Chalder added that New Haven does “not regulate multi-family by building coverage alone. They do not rely on building coverage. They rely on density.”
“Every town referenced by the applicant in trying to prove their point has density regulations and restrictions,” he said. “I would say that this is a standard. It is normal. It is customary for a community big or small to have standards.”
Yang and OCA-hired planning consultant Don Poland rebutted Chalder’s and Herbst’s concerns about the lack of proposed density regulations by arguing that explicit mentions of units-per-acre are not the only means by which a town can constrain how many people live in a particular building.
“Mr. Chalder doesn’t provide specific reasoning for regulating density other than the fact that other towns rely on density to restrict development,” Yang said. “Planners too often are focused on density limits spelled out in metrics like units per acre … Limits on density would only add to the list of requirements that the town imposes for no rational reason on multi-family housing that it doesn’t impose on single-family.”
He said that the application instead proposes to regulate density by the number of bedrooms per septic system, as controlled for by the public health code.
Poland agreed. He said OCA’s application does not rely solely on lot coverage to regulate density.
“The number of bedrooms per septic system, plain and simple, that’s how we’re regulating density,” he said. “Through the allowable number of bedrooms per septic system.”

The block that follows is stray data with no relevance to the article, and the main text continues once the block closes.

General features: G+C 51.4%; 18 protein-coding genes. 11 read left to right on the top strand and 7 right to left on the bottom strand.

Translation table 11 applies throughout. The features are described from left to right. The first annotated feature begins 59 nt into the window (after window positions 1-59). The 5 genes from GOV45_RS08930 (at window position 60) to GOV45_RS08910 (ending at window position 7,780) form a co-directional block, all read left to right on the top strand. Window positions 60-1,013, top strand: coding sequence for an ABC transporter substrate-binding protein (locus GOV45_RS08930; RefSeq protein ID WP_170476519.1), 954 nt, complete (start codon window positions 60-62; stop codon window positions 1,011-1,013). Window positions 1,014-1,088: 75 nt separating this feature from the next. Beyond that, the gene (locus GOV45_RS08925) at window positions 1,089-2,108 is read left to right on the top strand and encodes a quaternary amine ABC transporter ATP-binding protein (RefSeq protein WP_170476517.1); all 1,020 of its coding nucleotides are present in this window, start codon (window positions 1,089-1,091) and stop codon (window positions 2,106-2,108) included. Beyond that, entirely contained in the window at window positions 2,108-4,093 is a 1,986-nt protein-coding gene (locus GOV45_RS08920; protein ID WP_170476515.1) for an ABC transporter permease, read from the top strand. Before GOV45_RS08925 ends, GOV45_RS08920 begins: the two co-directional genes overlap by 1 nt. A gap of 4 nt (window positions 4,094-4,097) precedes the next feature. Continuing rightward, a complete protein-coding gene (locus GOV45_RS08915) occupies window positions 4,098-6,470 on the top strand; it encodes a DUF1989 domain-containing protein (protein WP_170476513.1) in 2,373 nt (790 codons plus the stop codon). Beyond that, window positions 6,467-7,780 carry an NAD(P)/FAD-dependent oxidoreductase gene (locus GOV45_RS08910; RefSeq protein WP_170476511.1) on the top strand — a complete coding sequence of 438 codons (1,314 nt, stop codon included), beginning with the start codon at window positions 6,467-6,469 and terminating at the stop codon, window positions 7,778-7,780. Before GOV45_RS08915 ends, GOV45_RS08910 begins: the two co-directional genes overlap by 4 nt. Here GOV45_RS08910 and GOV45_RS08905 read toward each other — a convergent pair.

He also said that a line-by-line comparison of the Woodbridge rezoning application to existing zoning ordinances across the state is most revealing of “commonplace exclusionary zoning practices across Connecticut.”
Adopting special hoops for multi-family developments to jump through while allowing single-family homes by zoning permit have led to the segregated landscape many Connecticut towns and cities exist in today.
And while New Haven does indeed have a small amount of land designated as single-family only, he said, the minimum lot sizes for single-family homes in the city are 7,500 square feet—significantly smaller than the 60,000 square-foot minimum lot sizes in much of Woodbridge.
“Even in single-family zones, the density in New Haven is substantially higher than in Woodbridge.”
Poland said that the OCA application presents an “equitable and balanced approach” by not “pitting one zone or neighborhood against another.”
By requiring all residential zones to allow for multi-family as of right, no one part of Woodbridge would be able to say that it was being unduly singled out.
And he circled back to Herbst’s and Chalder’s critiques about a lack of explicit density requirements.
“We’re not replacing density,” Poland said. “All of your zoning stays intact. All we are changing is multi-family based on the density of the health code. And why wouldn’t you use the health code? It’s there for a purpose. To protect health.” Including that of public water supply watersheds.